What’s next for Bayer?

What’s next for Bayer?

Although the two events are not necessarily connected, Bayer might just learn a lesson from Express Scripts (NASDAQ:ESRX) willingness to dump Liberty Medical and move on. As we learned last week Express Scripts after shopping Liberty around decided not to overplay a bad hand and sold Liberty to its existing management team. Although terms of the deal were not made public Diabetic Investor has learned the asking price was in the $400 million neighborhood and many believe that to get this sale done before the end of the year that Express Scripts actually provided the financing. Simply put, Express cried uncle and was willing to do whatever was needed to get Liberty off their books.

Bayer, who also had been shopping their diabetes unit, is now in a similar situation and may have no other choice but to dump this unit at fire sale prices. As previously reported at one time it appeared Bayer was playing their hand to perfection as potential suitors seemed to be lining up to buy their troubled unit. Panasonic, Sanofi (NYSE:SNY) and an unnamed private equity group all took a look and made their respective bids.  For a moment it seemed as though Sanofi would end up the winner yet for reasons only know to Sanofi what at one time looked like a great deal all of sudden went south and they too pulled their bid and walked away. So what once looked like a winning hand turned completely around and Bayer was left holding the bag.

Now Bayer has a choice to make; stay in the game or do whatever is necessary to get out of the game. Both choices come with their respective set of issues, still there is no middle ground which Bayer can fall back on.  The bottom line here is that both options will cost the company money, just for different reasons. Should the company choose to stay in the game they must rebuild the unit that at one time was being prepared for sale. If, on the other hand, they decided to sell at a lower price they must remain committed to this approach and not let a respective buyer slip through their fingers, again.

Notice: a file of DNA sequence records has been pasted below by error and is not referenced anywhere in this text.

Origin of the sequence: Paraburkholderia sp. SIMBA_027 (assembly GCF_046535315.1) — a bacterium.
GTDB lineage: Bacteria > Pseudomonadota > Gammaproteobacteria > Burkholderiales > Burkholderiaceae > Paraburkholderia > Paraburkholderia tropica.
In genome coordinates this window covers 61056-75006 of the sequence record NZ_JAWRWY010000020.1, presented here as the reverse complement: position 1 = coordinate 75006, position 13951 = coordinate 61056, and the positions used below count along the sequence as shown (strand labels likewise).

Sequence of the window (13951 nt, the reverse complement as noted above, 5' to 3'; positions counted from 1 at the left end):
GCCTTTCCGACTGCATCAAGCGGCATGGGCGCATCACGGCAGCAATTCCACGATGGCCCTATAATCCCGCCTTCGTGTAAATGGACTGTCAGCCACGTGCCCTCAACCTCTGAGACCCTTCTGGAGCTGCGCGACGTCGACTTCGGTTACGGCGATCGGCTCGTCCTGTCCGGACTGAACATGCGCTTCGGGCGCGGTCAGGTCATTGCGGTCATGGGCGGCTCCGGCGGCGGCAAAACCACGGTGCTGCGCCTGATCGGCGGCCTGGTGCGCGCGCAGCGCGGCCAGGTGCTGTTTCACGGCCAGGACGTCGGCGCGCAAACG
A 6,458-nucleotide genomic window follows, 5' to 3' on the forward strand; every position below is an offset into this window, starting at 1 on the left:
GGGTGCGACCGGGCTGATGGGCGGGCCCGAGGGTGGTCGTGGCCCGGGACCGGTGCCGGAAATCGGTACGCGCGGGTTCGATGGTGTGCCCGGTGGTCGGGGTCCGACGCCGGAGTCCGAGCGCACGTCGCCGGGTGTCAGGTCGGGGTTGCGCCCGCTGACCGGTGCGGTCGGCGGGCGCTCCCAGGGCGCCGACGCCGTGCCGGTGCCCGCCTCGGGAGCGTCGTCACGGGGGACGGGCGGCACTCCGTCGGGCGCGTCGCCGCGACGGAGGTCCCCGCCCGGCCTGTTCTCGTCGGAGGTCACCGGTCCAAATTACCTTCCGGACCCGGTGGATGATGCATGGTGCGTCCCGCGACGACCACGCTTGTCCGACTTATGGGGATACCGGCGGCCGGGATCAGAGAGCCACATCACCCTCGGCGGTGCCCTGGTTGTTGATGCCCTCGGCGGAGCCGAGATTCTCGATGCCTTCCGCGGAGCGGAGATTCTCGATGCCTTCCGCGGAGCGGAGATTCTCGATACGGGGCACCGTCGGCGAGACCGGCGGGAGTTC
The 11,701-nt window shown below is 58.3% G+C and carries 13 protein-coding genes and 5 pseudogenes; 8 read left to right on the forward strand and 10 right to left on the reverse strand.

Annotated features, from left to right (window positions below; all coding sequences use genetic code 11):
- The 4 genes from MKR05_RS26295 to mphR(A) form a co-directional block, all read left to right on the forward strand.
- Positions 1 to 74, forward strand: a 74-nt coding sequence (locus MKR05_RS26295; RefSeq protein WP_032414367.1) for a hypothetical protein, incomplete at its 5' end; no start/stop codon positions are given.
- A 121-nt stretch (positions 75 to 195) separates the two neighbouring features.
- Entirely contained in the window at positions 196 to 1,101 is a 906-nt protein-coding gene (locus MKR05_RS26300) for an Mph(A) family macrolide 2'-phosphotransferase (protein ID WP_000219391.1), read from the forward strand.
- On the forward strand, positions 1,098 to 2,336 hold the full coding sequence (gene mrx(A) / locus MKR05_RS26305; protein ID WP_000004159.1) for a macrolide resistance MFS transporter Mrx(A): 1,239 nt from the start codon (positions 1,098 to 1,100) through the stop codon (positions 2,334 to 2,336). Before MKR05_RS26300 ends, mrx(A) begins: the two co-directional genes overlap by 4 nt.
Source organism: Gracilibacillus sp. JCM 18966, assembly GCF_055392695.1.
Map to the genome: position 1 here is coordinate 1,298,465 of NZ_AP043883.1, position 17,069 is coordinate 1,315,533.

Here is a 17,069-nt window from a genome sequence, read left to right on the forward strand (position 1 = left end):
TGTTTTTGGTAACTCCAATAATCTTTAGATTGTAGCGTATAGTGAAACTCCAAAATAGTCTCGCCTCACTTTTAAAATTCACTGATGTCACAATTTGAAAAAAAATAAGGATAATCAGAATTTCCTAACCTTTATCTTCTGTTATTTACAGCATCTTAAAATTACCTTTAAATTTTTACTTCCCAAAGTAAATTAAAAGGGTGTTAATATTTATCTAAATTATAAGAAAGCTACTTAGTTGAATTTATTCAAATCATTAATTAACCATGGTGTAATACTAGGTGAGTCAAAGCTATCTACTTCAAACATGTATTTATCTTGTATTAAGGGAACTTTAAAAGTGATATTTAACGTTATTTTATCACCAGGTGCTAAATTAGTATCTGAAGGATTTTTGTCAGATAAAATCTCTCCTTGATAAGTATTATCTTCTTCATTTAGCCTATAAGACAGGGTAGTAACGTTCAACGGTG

Should the company take a realistic view of the glucose monitoring marketplace, the choice to Diabetic Investor is obvious – sell and sell now. The fact is even if they decided to try and rebuild this troubled unit; it’s highly unlikely the investment needed, which is huge, would pay off in the long run.  Frankly the reasons Bayer wanted to sell to begin with have only gotten worse and not better.  The reality is no amount of money can change what’s happening in the glucose monitoring market.  Issues like competitive bidding, declining usage and increasing pressure from private payors will not go away.

The day is quickly approaching when another Diabetic Investor prediction will come true, in that, soon the BGM market will be the domain of two, possibly three major players and plethora of smaller companies.  These smaller less well-known companies will basically fight for the scraps left behind by the major players. The Medicare market, a market that accounts for nearly a third of all strips sold, will be fought over by bunch of cheap imports. The remaining major players will survive thanks to their scale and their ability to transform themselves into more than just peddlers of devices but seller of services which help improve patient outcomes.

The future of diabetes devices, not just glucose monitoring devices but insulin pumps, alternate insulin delivery systems and continuous glucose monitoring systems, is they must evolve into what we are now calling integrated diabetes management system; systems which do more than deliver a test result or drug.  Just as the computer industry evolved from value being placed on the makers of hardware to the makers of software, so too will the diabetes device industry evolve.  The truth is Sanofi was on the right track with their attempt to become the first seller of diabetes management systems but they just couldn’t execute.  However, Sanofi’s failure will not deter others from trying as they, like Diabetic Investor, understand that in order to survive they must evolve from being the makers of hardware to the sellers of systems.

The harsh reality for Bayer is they are ill-equipped to become part of the future and would be better off getting out of the market entirely even if that means selling at fire sale prices.  It is also true that while they sale did not finalize the last time; there are still several potential suitors who would be willing to take another look provided the price is right. The key here isn’t whether they should sell or not but what price will they accept to get this deal done.